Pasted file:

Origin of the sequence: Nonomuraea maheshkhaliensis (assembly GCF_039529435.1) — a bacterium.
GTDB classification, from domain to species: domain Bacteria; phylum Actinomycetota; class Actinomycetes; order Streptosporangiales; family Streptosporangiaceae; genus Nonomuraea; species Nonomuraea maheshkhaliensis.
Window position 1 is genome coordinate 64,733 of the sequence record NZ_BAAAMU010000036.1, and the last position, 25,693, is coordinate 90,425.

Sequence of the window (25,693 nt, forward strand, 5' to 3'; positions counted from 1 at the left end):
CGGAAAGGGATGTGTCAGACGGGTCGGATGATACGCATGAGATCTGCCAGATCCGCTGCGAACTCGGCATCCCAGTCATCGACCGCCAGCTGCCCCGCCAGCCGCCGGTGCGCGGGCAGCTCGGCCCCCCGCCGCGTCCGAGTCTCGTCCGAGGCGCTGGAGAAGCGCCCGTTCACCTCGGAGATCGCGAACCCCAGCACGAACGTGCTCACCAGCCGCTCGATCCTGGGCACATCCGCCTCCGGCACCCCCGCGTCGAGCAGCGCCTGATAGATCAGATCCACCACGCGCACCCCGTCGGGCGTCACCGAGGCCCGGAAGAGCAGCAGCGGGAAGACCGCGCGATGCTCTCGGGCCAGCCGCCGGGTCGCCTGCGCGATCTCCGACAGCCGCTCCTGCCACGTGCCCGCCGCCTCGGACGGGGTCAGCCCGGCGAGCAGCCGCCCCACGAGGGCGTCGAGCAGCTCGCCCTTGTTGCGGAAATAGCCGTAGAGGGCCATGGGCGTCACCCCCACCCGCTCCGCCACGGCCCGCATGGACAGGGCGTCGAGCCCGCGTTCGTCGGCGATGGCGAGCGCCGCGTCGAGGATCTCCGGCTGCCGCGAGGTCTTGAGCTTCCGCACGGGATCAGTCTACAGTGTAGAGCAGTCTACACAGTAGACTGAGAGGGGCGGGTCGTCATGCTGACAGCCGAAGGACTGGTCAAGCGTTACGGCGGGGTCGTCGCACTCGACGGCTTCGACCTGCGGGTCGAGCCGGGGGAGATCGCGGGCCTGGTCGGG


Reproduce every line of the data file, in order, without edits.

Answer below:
Origin of the sequence: Nonomuraea maheshkhaliensis (assembly GCF_039529435.1) — a bacterium.
GTDB classification, from domain to species: domain Bacteria; phylum Actinomycetota; class Actinomycetes; order Streptosporangiales; family Streptosporangiaceae; genus Nonomuraea; species Nonomuraea maheshkhaliensis.
Window position 1 is genome coordinate 64,733 of the sequence record NZ_BAAAMU010000036.1, and the last position, 25,693, is coordinate 90,425.

Sequence of the window (25,693 nt, forward strand, 5' to 3'; positions counted from 1 at the left end):
CGGAAAGGGATGTGTCAGACGGGTCGGATGATACGCATGAGATCTGCCAGATCCGCTGCGAACTCGGCATCCCAGTCATCGACCGCCAGCTGCCCCGCCAGCCGCCGGTGCGCGGGCAGCTCGGCCCCCCGCCGCGTCCGAGTCTCGTCCGAGGCGCTGGAGAAGCGCCCGTTCACCTCGGAGATCGCGAACCCCAGCACGAACGTGCTCACCAGCCGCTCGATCCTGGGCACATCCGCCTCCGGCACCCCCGCGTCGAGCAGCGCCTGATAGATCAGATCCACCACGCGCACCCCGTCGGGCGTCACCGAGGCCCGGAAGAGCAGCAGCGGGAAGACCGCGCGATGCTCTCGGGCCAGCCGCCGGGTCGCCTGCGCGATCTCCGACAGCCGCTCCTGCCACGTGCCCGCCGCCTCGGACGGGGTCAGCCCGGCGAGCAGCCGCCCCACGAGGGCGTCGAGCAGCTCGCCCTTGTTGCGGAAATAGCCGTAGAGGGCCATGGGCGTCACCCCCACCCGCTCCGCCACGGCCCGCATGGACAGGGCGTCGAGCCCGCGTTCGTCGGCGATGGCGAGCGCCGCGTCGAGGATCTCCGGCTGCCGCGAGGTCTTGAGCTTCCGCACGGGATCAGTCTACAGTGTAGAGCAGTCTACACAGTAGACTGAGAGGGGCGGGTCGTCATGCTGACAGCCGAAGGACTGGTCAAGCGTTACGGCGGGGTCGTCGCACTCGACGGCTTCGACCTGCGGGTCGAGCCGGGGGAGATCGCGGGCCTGGTCGGG